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Cooper: NC focused on vaccinations, not new pandemic-related mandates

Gov. Roy Cooper dismissed questions Wednesday about the possibility of a new state mask mandate or business shutdowns amid a surge in coronavirus cases statewide.

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Matthew Burns
, WRAL.com senior producer/politics editor, & Adam Owens, WRAL anchor/reporter
RALEIGH, N.C. — Gov. Roy Cooper dismissed questions Wednesday about the possibility of a new state mask mandate or business shutdowns amid a surge in coronavirus cases statewide.

Another 3,413 infections were reported in North Carolina on Wednesday, which is the highest one-day total since Feb. 20 and a 30 percent increase from a week ago and an eight-fold increase from a month ago. The state is now adding nearly 3,000 cases a day, and virus tests are coming back positive at a 12.2 percent clip, more than double the state's 5 percent target.

Also, 1,580 people are hospitalized statewide with COVID-19, an increase of 115 patients since Tuesday and the most since Feb. 21. More than a quarter of those patients are in intensive care.

"The sharp rise in our numbers is driven by the unvaccinated," Cooper said at a news conference.

During the briefing, he announced Audrey Chavis, an 18-year-old from Winston-Salem and an incoming freshman at Fayetteville State University, as the third $1 million winner in the state's vaccination lottery.

After the pandemic disrupted her senior year of high school, Chavis said, she decided to get her shot so she could return to some sort of normal life and protect herself and others from the virus.

"There are way more pluses than minuses to getting vaccinated," she said.

Fifty-eight percent of North Carolinians age 18 or older are fully vaccinated, while another 3 percent have received at least one vaccine dose. More than 108,000 vaccinations were administered last week, which was the most since mid-June.

"We can't rest until this pandemic is behind us, and the only way that happens is that we get enough people vaccinated that we push this virus off the cliff," Cooper said. "We need to continue to do the things to try to get more people vaccinated."

A week ago, the governor signed an executive order requiring some 50,000 workers in state agencies under his administration to show proof by Sept. 1 that they have been vaccinated or face routine virus testing and a mask mandate at the office. He called on private businesses to follow suit, and he said Wednesday that some are doing so.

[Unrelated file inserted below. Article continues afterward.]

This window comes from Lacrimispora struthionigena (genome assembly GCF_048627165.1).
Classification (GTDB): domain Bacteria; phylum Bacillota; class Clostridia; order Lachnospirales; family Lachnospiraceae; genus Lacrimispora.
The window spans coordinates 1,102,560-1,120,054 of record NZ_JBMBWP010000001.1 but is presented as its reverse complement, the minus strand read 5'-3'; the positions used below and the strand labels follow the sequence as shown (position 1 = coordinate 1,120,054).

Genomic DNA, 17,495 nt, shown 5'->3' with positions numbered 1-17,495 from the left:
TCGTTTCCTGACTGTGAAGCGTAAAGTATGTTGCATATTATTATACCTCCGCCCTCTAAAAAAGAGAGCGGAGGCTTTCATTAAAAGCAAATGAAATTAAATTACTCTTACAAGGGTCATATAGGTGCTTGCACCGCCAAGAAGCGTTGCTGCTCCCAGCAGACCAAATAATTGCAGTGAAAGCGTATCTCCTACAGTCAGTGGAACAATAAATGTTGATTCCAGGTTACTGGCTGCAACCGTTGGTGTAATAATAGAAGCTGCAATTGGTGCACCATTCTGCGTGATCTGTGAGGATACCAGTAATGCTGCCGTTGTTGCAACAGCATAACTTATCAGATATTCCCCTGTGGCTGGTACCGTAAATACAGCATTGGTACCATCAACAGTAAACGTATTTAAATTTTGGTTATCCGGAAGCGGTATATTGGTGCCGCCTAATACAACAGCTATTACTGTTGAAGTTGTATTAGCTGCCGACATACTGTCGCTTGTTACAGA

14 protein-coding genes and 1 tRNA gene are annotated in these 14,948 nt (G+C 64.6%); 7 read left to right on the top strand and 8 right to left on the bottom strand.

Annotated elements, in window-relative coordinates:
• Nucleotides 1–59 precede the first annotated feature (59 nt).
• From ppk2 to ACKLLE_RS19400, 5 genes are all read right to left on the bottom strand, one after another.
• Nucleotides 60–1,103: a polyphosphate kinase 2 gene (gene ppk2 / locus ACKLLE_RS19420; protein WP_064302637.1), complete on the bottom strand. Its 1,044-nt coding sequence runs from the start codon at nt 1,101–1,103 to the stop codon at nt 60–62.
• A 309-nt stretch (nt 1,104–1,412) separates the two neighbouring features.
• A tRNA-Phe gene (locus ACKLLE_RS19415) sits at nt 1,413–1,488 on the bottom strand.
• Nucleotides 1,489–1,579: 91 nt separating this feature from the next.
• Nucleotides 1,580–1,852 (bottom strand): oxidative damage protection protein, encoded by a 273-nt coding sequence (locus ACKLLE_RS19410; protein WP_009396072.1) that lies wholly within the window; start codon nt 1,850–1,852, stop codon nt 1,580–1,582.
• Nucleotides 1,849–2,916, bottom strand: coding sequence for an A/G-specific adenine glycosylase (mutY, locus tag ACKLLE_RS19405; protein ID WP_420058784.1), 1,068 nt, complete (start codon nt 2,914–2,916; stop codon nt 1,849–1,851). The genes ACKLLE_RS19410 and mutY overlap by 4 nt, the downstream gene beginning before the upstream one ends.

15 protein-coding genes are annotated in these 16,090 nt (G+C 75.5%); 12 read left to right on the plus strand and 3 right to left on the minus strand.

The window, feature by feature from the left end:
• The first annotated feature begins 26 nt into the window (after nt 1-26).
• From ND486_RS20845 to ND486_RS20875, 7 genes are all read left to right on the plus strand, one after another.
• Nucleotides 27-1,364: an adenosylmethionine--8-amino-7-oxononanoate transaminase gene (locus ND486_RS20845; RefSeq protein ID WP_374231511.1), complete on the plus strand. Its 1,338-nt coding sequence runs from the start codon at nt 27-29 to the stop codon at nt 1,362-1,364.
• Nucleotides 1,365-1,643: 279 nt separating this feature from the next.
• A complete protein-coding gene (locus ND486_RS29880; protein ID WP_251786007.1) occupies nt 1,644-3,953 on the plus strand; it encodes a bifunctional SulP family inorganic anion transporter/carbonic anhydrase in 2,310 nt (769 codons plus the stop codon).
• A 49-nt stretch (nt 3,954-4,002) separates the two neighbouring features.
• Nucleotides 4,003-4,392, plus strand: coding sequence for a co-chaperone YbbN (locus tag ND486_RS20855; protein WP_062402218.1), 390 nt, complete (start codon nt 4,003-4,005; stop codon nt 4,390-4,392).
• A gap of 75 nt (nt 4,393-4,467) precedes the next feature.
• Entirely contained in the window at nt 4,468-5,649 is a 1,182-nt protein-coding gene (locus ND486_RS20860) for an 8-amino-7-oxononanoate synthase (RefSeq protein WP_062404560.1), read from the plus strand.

But about 100 people protested in downtown Raleigh on Wednesday against vaccination requirements at area hospitals.

Major hospital systems across North Carolina, including Durham-based Duke University Health System and Chapel Hill-based UNC Health, announced last month that all staff and physicians must be vaccinated to continue working there. Cooper's executive order also extends to workers at state-run health facilities.

"If you chose to get it, that is great. That is fine. It is your choice. I should deserve a choice,” said Caryn Helms, a nurse for 30 years who now works for Charlotte-based Atrium Health. "This is my life. This is my career. Now, I am stuck between a rock and a hard place, but I am choosing my body."

Helms said not enough is known about the vaccine for her to feel safe getting it. She said she's confident society could live through the pandemic while waiting to see if there are any long-term effects from the vaccine.

"It is not that we are all anti-vaccine,” she said. "[We'll get by] if we boost our immunity and if we practiced hand hygiene and social distancing and masking when appropriate."

Cooper called the protest "disappointing," saying he backs the vaccination requirement at hospitals.

"Yeah, you made the decision not to be vaccinated, but what you are doing is you are putting everybody else at risk,” he said.

During the news conference, the governor was asked repeatedly about reinstating the state's mask mandate, which was mostly lifted in May and completely expired last week. He also was asked about the potential for orders to shut down businesses if the state's virus numbers continue to increase.

"We really believe that people now know what to do to protect themselves and other people. Our primary focus is on vaccinations. That's what's going to get us to the end of the day," he said. "We don't want to do those other things if we don't have to."


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